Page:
Erik Oseberg is a software developer in London who recently secured a new job through Client Server. He talks about his career and why he's making a move from C++ to Rust.
What inspired you to become a software developer?
One of the first things I wanted to study was physics, but I didn't think it would make for an interesting job going forward. I liked how programming is sort of like a mix between creative, technical, and analytical work. It's not just analytical. You have to come up with solutions and it's a lot of teamwork which, I found really interesting. I had a professor in college who was very into C++ and Rust and very low level things. I learned about it from him.
Tell us about the role you're moving into and why it appealed to you?
At my current job I program mostly in C++, and I'm moving into using Rust, which I picked up a little under half a year ago. Rust to me really felt like C++ if it was made in like 2050 in and not in 1972. A lot of it was really difficult to learn, because Rust has a lot of very weird things that you have to figure out before you can really code it. It still just made a lot more sense to me than a lot of things in C++ though. I challenged myself a bit to get this Rust position.
How did you keep learning Rust on the side?
It was just a bunch of projects. I kind of found everything I could online now. Anything on YouTube, blog posts, the repo, and the documentation that they have as well. I went for just a bunch of like smaller projects that you would do when you learn a new language. I did some threading, and I made a couple of servers. Anytime I'd get a coding challenge, I'd do that in Rust. I really went into everything that I did and everything I program to really get it out and get up to show that I do care and I want to learn it and it seemed to do me some favors. It was good few months of work.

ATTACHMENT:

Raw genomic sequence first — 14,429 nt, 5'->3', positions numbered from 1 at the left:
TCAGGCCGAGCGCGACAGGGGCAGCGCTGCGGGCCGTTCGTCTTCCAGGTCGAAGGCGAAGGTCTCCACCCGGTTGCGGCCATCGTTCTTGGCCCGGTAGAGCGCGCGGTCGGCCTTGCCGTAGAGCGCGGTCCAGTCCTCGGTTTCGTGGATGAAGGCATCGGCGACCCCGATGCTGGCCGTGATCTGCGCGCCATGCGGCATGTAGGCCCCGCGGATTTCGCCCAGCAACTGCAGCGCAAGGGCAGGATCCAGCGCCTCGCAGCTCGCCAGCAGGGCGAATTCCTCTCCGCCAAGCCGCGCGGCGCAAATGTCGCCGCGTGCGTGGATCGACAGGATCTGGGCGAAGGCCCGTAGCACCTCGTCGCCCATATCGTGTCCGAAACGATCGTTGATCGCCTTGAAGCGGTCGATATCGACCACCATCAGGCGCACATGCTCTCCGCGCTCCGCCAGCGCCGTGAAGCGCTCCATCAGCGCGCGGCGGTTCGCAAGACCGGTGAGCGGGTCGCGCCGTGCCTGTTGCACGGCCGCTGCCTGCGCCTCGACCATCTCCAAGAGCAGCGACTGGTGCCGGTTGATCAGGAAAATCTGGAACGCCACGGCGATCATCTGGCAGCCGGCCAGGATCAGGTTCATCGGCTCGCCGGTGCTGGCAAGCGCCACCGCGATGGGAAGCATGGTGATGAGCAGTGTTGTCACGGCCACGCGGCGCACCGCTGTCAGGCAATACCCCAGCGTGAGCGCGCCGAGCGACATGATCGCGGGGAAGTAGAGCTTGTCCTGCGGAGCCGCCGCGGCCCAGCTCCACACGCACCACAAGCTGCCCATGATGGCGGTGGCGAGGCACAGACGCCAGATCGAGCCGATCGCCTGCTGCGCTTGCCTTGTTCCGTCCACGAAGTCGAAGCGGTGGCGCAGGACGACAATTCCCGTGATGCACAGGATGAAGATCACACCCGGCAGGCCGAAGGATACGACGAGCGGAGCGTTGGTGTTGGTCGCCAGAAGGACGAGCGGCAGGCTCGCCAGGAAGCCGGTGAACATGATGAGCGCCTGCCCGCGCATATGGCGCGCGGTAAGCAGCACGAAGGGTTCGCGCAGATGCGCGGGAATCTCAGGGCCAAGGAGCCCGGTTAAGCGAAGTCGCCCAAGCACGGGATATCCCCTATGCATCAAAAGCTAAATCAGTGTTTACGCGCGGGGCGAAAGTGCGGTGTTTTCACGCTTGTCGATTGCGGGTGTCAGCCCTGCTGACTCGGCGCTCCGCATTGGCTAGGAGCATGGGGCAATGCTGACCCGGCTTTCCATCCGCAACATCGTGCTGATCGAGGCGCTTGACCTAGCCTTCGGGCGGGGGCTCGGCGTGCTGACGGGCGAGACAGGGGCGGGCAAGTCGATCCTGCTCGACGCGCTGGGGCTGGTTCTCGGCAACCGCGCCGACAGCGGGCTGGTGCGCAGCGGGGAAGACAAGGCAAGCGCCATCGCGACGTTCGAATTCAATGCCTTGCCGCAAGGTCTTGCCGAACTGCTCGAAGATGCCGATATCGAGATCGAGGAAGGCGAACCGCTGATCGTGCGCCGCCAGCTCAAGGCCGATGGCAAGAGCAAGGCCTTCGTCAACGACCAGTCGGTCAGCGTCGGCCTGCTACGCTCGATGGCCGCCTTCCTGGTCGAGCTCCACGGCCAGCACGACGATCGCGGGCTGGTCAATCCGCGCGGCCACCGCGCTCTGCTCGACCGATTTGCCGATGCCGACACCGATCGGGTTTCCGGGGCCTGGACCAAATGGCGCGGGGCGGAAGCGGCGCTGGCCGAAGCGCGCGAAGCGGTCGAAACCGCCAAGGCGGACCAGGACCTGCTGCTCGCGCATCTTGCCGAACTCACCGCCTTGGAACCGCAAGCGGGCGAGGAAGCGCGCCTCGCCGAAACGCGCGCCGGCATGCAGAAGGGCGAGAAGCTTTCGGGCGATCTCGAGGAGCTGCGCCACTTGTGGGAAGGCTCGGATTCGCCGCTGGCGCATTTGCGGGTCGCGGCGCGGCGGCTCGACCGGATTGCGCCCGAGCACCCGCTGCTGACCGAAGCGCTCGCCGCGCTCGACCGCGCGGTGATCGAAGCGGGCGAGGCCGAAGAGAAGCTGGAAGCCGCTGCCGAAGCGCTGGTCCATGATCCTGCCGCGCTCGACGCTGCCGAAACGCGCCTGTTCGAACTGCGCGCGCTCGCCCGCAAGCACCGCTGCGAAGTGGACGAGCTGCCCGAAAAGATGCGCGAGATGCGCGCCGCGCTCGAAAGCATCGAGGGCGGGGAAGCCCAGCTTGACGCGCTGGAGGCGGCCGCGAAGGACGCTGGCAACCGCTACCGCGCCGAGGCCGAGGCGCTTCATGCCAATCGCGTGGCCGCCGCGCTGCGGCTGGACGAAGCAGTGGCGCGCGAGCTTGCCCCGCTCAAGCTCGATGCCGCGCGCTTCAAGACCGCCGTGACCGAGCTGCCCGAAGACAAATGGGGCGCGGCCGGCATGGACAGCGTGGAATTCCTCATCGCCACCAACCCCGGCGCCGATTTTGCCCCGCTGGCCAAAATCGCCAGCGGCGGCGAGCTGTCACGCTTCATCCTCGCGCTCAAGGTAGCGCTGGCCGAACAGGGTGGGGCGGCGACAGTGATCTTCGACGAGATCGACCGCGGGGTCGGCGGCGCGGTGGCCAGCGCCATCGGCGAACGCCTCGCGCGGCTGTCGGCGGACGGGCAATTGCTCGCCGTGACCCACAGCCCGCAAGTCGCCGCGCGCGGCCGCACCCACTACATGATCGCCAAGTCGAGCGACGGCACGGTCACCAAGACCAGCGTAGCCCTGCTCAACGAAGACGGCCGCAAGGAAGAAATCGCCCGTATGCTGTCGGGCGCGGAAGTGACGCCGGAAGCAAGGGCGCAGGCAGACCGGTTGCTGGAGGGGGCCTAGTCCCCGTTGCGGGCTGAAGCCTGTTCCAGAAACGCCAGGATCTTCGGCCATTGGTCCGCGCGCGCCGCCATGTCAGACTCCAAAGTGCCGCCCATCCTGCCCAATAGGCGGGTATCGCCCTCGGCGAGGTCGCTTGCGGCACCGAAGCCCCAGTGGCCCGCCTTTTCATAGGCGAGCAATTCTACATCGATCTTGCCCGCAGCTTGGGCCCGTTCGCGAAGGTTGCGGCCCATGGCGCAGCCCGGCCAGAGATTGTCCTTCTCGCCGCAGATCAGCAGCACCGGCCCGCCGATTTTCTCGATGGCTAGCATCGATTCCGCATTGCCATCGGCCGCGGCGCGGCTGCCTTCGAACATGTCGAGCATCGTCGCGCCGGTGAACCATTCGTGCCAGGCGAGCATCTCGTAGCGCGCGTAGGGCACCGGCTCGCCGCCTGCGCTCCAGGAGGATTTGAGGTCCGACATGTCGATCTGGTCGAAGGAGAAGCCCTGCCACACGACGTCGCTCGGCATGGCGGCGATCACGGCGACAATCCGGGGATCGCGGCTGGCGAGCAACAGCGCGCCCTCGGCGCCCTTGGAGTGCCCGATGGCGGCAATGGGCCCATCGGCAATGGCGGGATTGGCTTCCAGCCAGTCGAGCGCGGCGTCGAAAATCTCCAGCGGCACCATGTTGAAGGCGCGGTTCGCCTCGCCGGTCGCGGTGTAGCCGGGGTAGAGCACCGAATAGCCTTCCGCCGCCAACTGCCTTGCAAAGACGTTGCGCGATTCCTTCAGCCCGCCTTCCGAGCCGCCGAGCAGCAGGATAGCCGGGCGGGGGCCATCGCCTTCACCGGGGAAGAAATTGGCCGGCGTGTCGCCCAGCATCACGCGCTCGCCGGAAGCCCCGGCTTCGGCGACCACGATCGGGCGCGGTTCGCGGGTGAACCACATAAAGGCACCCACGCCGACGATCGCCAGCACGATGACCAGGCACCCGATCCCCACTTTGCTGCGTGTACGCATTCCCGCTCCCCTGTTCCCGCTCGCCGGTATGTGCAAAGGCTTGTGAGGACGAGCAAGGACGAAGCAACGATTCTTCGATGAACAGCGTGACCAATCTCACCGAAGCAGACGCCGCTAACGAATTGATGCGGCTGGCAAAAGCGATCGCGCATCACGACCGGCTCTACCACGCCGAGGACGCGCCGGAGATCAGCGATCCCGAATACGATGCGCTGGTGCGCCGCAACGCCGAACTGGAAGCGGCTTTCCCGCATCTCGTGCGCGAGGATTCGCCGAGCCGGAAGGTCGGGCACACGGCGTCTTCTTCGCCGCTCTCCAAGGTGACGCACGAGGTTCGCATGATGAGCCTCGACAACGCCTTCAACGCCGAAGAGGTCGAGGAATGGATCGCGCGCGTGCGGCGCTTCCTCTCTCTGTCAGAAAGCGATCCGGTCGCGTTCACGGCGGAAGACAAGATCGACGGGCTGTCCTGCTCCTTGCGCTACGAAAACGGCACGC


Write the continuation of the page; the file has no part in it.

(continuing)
What was it like working with Client Server?
Working with Client Server was really nice. I worked with Rob. He asked me all the things that I want to do, and where I want to be. And he list out jobs from there. I said, I wanted to do Rust, or backend roles. I didn't get any web dev front end. They helped me a lot and took a lot of pressure of the job searching process. Which is really nice to have when you have, I don't know, 15 interviews in two weeks.